Whether you celebrate Christmas or not, everyone knows that red is one of the colors associated with this holiday. It’s the color of Santa’s suit, Rudolph’s nose, and those tacky woolen sweaters you inevitably see at the office holiday party. However, recent research suggests that red gets us “in the mood” for more than just eggnog and gift-giving—it also increases how attractive and sexually desirable we find other people.
As we’ve discussed before, men feel more “amorous” when they see a woman wearing red than when she is wearing almost any other color (including green, grey, and blue).1 Not only do men report being more sexually attracted to women in red, but they also express more willingness to open up their wallets and treat her to an expensive date!
These effects are not limited to men, though. Recent research has documented that women tend to get aroused by men who don red clothing as well.2 What makes these findings especially interesting is that neither men nor women seem to be aware that the color red influences their perceptions of attractiveness.
Why does red generate these effects? Most explanations offered to date have been based in evolutionary theory, but the exact mechanism is thought to differ for men and women. The argument for women is that they tend to be attracted to men with status, and the color red is a potential indicator that a man has high social standing. This link between red and status is pretty obvious when you think about it. For instance, what color robe would a king wear? Or what color carpet would we roll out for a celebrity? Red has historically been a sign of wealth and prestige and, for this reason, it is theorized that women have evolved a preference for men draped in this color.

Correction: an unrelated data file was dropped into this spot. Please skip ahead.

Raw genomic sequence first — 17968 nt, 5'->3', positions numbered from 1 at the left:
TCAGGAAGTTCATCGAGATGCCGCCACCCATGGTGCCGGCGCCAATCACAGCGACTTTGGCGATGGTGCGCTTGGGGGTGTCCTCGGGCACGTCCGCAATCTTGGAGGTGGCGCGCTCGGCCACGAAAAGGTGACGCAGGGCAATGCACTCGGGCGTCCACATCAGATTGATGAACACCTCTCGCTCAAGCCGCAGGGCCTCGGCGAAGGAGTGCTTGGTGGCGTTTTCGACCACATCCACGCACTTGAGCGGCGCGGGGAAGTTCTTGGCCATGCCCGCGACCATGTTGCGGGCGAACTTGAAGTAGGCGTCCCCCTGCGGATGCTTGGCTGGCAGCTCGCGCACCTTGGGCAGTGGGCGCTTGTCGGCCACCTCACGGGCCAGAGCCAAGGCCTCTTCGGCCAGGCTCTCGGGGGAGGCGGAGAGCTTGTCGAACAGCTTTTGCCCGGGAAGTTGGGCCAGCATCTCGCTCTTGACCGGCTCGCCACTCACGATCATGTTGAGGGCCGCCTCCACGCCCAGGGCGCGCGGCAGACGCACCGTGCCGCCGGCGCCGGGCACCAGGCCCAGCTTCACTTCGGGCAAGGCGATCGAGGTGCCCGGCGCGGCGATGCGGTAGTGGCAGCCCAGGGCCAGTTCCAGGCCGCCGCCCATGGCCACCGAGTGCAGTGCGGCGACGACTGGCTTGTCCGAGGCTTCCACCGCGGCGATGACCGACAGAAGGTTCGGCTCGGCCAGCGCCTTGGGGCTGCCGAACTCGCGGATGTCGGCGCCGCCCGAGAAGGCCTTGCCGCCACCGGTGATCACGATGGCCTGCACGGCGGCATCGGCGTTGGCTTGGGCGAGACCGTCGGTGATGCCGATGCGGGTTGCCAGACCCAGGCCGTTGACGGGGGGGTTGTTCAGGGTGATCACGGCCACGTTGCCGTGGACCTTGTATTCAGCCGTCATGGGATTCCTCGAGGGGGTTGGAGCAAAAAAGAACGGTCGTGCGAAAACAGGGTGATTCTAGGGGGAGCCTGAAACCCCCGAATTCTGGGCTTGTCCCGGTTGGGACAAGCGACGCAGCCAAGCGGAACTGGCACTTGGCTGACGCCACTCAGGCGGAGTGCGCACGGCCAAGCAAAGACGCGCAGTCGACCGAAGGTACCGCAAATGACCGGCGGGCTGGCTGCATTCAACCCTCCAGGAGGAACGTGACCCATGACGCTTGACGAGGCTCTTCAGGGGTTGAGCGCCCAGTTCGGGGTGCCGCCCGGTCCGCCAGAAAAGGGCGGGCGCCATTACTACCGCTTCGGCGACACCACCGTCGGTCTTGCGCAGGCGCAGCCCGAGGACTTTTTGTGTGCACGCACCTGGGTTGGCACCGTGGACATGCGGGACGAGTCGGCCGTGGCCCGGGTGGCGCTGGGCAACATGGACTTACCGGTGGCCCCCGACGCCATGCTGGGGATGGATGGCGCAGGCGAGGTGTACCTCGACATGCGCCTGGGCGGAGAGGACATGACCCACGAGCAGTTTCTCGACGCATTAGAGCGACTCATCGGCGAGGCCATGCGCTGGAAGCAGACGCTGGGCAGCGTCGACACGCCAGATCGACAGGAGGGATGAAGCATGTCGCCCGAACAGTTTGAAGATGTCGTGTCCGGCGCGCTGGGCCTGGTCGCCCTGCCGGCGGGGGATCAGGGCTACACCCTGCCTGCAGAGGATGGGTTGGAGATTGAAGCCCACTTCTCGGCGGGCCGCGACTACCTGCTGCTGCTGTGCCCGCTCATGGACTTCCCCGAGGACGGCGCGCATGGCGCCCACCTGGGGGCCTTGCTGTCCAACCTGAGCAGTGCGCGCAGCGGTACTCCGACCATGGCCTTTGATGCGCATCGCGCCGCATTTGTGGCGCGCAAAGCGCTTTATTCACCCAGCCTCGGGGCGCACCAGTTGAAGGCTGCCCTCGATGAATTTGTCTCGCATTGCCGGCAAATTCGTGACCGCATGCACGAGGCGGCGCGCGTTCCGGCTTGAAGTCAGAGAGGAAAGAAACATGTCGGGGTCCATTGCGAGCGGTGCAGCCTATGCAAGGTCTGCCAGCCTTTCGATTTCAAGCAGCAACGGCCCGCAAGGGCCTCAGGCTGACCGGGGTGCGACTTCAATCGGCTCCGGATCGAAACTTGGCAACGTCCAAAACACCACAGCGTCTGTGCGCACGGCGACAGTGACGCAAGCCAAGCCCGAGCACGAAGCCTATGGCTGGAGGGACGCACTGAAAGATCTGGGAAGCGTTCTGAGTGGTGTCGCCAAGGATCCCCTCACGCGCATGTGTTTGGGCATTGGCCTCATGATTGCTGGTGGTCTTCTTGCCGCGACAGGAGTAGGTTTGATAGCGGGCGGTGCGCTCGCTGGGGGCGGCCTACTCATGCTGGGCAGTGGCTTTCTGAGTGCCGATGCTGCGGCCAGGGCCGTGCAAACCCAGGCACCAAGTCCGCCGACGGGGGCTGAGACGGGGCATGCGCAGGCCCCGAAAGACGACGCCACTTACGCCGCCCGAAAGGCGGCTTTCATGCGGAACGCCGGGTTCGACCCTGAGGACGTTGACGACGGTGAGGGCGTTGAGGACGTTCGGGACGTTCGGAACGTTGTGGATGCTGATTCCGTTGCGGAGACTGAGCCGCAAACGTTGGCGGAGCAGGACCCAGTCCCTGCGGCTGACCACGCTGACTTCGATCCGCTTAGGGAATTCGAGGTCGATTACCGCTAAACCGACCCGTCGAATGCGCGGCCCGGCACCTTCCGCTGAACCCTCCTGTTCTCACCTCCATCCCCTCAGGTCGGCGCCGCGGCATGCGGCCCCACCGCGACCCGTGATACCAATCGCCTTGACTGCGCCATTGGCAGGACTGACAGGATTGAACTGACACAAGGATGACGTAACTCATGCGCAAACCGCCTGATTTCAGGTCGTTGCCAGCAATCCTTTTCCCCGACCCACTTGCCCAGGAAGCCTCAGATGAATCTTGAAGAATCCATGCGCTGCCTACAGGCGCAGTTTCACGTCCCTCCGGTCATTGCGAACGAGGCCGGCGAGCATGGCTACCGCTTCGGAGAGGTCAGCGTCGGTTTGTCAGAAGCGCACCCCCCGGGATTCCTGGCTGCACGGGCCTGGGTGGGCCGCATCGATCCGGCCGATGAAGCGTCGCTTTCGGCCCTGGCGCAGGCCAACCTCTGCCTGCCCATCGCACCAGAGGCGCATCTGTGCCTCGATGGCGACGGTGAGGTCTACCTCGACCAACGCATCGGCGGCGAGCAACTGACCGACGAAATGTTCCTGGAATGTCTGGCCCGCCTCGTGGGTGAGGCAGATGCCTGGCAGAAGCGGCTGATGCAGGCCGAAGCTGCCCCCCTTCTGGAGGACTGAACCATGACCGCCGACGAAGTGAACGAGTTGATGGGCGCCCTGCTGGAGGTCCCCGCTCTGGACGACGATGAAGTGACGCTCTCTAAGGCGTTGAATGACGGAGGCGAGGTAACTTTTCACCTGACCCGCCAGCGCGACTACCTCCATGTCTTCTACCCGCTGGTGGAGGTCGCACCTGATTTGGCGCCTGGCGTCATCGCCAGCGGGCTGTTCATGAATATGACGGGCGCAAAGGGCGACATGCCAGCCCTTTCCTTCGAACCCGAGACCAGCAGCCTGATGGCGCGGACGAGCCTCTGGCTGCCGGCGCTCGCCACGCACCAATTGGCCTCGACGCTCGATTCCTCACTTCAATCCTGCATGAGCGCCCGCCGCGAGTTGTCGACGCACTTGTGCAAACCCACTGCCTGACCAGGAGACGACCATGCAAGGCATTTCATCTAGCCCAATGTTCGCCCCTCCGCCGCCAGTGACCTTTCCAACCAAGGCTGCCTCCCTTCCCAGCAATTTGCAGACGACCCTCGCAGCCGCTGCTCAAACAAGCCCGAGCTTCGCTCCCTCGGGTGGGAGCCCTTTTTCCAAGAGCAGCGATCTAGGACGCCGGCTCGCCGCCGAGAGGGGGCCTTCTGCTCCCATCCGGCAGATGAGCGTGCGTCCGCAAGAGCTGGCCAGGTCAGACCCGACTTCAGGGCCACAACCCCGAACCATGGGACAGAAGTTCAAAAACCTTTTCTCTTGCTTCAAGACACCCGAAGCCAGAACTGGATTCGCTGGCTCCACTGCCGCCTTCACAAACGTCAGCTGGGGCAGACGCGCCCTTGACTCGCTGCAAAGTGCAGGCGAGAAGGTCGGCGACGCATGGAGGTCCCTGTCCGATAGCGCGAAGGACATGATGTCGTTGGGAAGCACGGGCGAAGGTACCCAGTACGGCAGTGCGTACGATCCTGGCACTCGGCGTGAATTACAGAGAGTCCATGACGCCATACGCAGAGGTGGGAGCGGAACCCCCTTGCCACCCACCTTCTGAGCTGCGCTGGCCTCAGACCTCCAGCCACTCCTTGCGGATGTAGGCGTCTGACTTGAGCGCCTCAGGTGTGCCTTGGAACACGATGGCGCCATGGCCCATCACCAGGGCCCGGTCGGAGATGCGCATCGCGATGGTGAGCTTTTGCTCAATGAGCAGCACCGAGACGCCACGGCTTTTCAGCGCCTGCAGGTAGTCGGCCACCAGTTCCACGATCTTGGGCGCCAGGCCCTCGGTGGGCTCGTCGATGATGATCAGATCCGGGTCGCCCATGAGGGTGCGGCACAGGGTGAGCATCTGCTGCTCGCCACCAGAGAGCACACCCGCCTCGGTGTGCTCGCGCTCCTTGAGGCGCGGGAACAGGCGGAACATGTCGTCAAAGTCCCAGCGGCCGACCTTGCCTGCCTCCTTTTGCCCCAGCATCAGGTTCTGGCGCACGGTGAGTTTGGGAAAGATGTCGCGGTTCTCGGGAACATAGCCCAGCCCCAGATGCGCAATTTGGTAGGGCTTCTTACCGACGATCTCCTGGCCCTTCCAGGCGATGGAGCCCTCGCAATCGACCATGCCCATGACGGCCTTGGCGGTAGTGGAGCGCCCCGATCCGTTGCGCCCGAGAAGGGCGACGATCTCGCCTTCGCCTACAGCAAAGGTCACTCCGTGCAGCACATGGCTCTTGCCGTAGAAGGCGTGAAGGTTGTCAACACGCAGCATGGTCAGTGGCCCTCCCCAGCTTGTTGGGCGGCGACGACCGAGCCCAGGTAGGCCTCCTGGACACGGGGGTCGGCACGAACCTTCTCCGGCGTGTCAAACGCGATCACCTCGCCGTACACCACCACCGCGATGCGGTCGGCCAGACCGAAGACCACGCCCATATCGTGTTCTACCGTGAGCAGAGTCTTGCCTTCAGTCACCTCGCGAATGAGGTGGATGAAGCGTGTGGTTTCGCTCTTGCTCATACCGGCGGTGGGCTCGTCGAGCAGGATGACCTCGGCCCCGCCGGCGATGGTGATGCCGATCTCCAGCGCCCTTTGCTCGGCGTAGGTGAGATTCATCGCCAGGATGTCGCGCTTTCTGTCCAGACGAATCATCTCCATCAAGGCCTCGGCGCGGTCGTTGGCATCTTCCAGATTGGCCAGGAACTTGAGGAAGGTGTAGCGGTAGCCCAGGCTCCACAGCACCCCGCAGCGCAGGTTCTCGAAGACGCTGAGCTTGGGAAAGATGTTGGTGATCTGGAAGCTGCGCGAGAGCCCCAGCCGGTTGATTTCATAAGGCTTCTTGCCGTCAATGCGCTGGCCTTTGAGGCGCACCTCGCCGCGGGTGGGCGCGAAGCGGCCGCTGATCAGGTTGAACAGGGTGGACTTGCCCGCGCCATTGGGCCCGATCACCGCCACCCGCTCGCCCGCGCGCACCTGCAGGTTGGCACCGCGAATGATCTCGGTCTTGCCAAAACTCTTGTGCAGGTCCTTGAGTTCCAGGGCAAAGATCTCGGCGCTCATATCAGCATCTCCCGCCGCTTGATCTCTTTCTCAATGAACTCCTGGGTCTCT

In contrast, the argument for why men go for ladies in red has nothing to do with social status. Researchers argue that men have simply been conditioned through biological and social processes to see this color as a sexual signal. For instance, in both human and non-human primates, the female of the species literally becomes red when she is sexually aroused or near ovulation. As one example of this, most women experience what has been termed a “sex flush” when they are turned on, in which parts of their body will take on a reddish color as a result of increased blood flow.3 In addition to these biological processes, society tells women that the way to make themselves appear more youthful and attractive is to paint their faces with red lipstick and rouge, which further reinforces men’s perception that red and sex are linked.
More work is certainly needed to verify these proposed explanations, and also to examine whether similar patterns emerge in gay men and lesbians. For the time being, though, there would seem to be enough evidence to suggest that wearing red is likely to give you both a happy and horny holiday!
1Elliot, A. J., & Niesta, D. (2008). Romantic red: Red enhances men’s attraction to women. Journal of Personality and Social Psychology, 95, 1150-1164.
2Elliot, A. J., Niesta Kayser, D., Greitemeyer, T., Lichtenfeld, S., Gramzow, R. H., Maier, M. A., & Liu, H. (2010). Red, rank, and romance in women viewing men. Journal of Experimental Psychology: General, 139, 399-417.
3Masters, W., & Johnson, V. (1966). Human Sexual Response. Boston: Little, Brown.
Dr. Justin Lehmiller – Science of Relationships articles | Website/CV
Dr. Lehmiller’s research program focuses on how secrecy and stigmatization impact relationship quality and physical and psychological health. He also conducts research on commitment, sexuality, and safer-sex practices.